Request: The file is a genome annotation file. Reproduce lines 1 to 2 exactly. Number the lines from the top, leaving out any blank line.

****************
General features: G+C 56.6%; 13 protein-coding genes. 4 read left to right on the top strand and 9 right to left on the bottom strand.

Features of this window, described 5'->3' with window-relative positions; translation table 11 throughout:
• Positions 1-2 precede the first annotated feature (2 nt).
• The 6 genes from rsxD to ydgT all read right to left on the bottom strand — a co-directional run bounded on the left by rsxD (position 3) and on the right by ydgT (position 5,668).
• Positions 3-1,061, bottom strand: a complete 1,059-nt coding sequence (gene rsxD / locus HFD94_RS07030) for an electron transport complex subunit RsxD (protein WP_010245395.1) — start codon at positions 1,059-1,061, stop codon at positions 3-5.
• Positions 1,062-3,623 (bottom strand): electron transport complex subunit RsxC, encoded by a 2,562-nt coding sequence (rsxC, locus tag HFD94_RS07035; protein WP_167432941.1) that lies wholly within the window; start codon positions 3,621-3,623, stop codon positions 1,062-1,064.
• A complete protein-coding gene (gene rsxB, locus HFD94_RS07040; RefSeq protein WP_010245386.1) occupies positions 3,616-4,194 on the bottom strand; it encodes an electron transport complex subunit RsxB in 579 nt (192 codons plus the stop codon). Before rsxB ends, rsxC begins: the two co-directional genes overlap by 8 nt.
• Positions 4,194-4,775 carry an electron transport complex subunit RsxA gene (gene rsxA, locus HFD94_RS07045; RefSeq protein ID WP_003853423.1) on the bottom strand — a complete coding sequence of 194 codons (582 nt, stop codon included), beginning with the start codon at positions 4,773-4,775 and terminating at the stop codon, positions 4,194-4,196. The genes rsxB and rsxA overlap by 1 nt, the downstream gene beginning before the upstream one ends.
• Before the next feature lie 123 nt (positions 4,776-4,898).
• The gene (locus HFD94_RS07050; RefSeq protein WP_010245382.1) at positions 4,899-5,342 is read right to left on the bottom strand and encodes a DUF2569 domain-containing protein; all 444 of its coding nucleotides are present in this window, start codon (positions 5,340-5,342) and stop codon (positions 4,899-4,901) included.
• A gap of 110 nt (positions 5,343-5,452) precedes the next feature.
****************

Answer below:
General features: G+C 56.6%; 13 protein-coding genes. 4 read left to right on the top strand and 9 right to left on the bottom strand.

Features of this window, described 5'->3' with window-relative positions; translation table 11 throughout: